by Jennie Smith
Secondary Assistant Principal
It never fails…during the first two weeks of school, someone always gets sick in my household. Last year, it was me – a miserable round of bronchitis. But this year, it is my husband and my four-year-old, the two who don’t go to school. We had one of THOSE weekends…fevers, naps, whining…you know how it goes. My older two are staying away – like the family has a plague. They want perfect attendance and want to stay healthy. So, I decided to do a little research to see if I could help my family have a very healthy year. Here is what I’ve discovered:
|This is my four-year-old, Drew, feverish and resting on Sunday.|
A well-rested body is necessary to keep an immune system healthy. Keep the bed time as consistent as humanly possible – even on the weekends. Good rest also reduces stress; stress can have negative effects on an immune system.
We all know that a diet rich in vitamins and minerals is essential to good health. However, that may be a little more difficult to do in packing a child’s lunch. Carrots and yogurt have good immune system support and are easy to pack in a lunch box. Did you know that trail mix is full of Vitamin E, iron, and potassium? We know that oranges are packed with vitamin C, but kiwis, guava, and sweet red bell peppers are full of the same. One of my sons loves the mini peppers I send in his lunch. Add a little ranch dressing and he’s all set.
I’ve been wanting to try kale, but wasn’t sure how to get my kids to eat it. Kale is rich in vitamins and beta carotene. One mom suggested that kale be cut up and added to tuna, chicken, or egg salad. This seems like a great way to sneak in some immune boosting vitamins. Does anyone have a good recipe for homemade kale chips? Share with us in the comments below.
You can find more immune boosting ideas for a lunch box at: http://www.thedailygreen.com/healthy-eating/eat-safe/healthy-school-lunch-superfoods#slide-1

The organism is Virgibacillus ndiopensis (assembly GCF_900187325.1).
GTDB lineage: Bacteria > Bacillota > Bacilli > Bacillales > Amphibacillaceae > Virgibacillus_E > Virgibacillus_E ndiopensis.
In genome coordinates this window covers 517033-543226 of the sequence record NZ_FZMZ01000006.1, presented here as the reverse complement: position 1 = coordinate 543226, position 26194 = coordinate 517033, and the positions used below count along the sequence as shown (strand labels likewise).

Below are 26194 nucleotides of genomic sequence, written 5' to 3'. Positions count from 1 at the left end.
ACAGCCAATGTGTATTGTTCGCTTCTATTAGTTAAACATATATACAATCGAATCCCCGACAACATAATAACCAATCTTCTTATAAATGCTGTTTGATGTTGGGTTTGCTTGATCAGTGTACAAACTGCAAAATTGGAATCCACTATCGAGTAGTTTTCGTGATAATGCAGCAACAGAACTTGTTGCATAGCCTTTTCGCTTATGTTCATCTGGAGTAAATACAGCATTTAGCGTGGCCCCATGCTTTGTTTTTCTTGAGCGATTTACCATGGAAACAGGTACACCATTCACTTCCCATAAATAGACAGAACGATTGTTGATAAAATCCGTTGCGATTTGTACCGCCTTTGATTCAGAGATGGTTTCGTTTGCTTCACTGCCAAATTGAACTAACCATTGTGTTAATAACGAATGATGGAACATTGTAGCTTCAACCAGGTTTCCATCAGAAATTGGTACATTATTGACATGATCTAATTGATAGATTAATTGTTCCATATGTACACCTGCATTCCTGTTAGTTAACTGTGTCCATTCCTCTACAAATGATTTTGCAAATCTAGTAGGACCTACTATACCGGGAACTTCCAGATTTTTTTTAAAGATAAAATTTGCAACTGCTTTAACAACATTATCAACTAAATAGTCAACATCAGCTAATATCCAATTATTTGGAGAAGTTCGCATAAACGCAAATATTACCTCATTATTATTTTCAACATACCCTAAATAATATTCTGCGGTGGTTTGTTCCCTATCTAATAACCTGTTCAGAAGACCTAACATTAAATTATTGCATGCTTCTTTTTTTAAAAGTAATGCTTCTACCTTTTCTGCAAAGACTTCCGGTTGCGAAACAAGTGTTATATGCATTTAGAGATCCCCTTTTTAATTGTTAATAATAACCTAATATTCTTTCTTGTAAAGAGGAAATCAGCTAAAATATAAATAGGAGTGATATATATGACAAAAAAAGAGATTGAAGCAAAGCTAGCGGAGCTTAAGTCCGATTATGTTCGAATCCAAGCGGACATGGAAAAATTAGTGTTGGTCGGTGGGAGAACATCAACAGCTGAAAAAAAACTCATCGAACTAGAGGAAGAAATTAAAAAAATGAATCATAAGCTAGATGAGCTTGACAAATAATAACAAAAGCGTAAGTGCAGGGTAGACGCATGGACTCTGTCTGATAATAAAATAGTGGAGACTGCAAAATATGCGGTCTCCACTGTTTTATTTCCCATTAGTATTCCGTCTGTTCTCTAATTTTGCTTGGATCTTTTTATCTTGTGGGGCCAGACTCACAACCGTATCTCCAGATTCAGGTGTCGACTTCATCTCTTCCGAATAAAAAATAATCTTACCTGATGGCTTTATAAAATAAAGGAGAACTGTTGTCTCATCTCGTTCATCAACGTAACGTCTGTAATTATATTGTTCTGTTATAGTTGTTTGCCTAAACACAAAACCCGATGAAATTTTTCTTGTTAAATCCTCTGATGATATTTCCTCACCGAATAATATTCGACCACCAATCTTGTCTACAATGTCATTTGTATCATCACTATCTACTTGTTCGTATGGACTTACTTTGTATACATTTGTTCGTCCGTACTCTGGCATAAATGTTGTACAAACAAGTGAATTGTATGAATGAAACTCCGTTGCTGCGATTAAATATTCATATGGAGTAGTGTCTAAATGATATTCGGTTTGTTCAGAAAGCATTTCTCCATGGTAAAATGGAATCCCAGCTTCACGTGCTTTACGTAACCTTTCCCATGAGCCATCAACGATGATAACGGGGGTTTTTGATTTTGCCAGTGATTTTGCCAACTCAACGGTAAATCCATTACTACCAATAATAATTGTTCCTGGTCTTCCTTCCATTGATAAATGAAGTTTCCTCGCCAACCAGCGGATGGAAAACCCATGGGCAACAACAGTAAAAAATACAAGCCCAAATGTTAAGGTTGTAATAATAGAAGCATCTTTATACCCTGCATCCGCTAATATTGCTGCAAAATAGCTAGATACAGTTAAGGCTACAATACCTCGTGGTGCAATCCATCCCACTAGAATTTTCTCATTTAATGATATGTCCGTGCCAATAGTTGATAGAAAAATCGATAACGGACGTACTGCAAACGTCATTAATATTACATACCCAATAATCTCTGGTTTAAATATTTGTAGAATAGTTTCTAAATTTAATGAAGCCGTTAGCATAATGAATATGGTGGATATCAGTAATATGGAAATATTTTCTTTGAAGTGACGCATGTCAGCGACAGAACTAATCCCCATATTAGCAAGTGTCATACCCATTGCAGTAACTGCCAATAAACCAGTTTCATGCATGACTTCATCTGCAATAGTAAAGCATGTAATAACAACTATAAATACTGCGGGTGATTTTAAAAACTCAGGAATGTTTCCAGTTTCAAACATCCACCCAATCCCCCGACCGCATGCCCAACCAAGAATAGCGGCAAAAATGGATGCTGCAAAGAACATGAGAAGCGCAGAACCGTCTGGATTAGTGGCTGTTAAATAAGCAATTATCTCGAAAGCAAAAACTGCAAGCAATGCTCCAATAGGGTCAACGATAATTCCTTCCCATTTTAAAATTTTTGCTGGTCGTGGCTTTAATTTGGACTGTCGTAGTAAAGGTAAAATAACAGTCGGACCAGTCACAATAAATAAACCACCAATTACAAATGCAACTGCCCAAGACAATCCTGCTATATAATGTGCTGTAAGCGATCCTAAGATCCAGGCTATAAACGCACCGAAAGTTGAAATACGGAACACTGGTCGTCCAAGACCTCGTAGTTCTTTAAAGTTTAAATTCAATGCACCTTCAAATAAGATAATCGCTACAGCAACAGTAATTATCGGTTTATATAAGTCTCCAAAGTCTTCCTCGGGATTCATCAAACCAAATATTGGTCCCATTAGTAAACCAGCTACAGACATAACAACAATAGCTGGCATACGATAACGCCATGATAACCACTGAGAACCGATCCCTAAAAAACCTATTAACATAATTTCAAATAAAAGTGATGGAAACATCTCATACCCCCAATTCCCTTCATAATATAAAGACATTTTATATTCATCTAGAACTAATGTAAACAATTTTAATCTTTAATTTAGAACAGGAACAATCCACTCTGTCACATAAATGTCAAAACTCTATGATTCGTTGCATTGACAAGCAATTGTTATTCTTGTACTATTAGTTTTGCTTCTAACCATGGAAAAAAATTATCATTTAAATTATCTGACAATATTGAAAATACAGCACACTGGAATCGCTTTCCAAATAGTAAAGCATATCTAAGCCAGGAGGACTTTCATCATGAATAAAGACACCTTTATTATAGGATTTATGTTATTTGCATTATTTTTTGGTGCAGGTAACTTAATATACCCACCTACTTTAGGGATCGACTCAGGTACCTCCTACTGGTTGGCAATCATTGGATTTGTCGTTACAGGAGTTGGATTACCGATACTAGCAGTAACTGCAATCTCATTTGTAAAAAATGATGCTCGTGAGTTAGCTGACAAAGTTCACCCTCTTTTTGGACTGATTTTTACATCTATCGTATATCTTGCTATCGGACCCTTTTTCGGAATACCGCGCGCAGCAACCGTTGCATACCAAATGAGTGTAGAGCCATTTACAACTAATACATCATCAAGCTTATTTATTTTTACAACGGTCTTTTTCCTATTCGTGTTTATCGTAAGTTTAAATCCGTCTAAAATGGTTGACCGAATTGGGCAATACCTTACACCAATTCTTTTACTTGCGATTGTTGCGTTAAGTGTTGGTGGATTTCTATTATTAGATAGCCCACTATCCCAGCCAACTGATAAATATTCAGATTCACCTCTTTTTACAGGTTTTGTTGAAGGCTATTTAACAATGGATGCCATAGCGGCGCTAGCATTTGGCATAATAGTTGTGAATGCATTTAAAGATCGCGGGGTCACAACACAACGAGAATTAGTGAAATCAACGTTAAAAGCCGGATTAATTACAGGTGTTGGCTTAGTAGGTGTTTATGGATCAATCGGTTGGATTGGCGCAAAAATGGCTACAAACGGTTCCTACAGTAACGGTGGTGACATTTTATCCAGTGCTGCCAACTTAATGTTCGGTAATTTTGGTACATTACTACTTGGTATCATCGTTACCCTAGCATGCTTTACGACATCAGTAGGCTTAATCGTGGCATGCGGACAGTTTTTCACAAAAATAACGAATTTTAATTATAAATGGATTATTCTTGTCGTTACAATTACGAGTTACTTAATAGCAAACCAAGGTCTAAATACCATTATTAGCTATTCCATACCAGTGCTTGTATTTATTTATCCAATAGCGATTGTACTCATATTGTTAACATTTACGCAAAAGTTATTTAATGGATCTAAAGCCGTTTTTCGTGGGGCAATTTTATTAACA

Dr. William Sears, a nationally recognized pediatrician, says that 100 grams (or 8 tablespoons) of sugar “can reduce the ability of white blood cells to kill germs by 40%” (Sears, 2013). One hundred grams of sugar is equivalent to drinking two sodas. It may be wise, for more than one reason, to be aware of how much sugar a child is taking in each day.
Drinking lots of fluids is not just a help when you are sick; it can assist in preventing those sicknesses
in the first place. Water adds oxygen to your blood cells – which helps them to function better. It flushes out the toxins your body takes in. It very simply keeps your mouth wet, which will prevent dust, dirt, and germs from lingering too long. Be sure to send a water bottle with your child and encourage them to drink throughout the day…even in the cooler months.
This is the one we as parents stress over and over again with our children, and it can’t be said too many times. This is the number one way to assist in preventing illnesses. My sons wanted a small bottle of hand sanitizer to keep at their desk to have handy when hand washing just isn’t possible. It may seem obvious to us, but remind your kids not to share water bottles and food. It always surprises me when I see two teens drinking out of the same container, but it happens much more than we would like to admit. Also, remind your child to keep his/her hand out of the mouth and nose. Nervous habits, like biting nails, can add a good number of opportunities for germs to make their way in.
If you have other suggestions for keeping your kids healthy and well, please believe me when I say, I would love to hear them! Leave them in the comments below. Here’s wishing you a healthy new school year!
Sears, W (2013). “4 Habits that Weaken the Immune System.” Ask Dr. Sears. Retrieved from http://www.askdrsears.com/topics/family-nutrition/foods-boost-immunity/4-habits-weaken-immune-system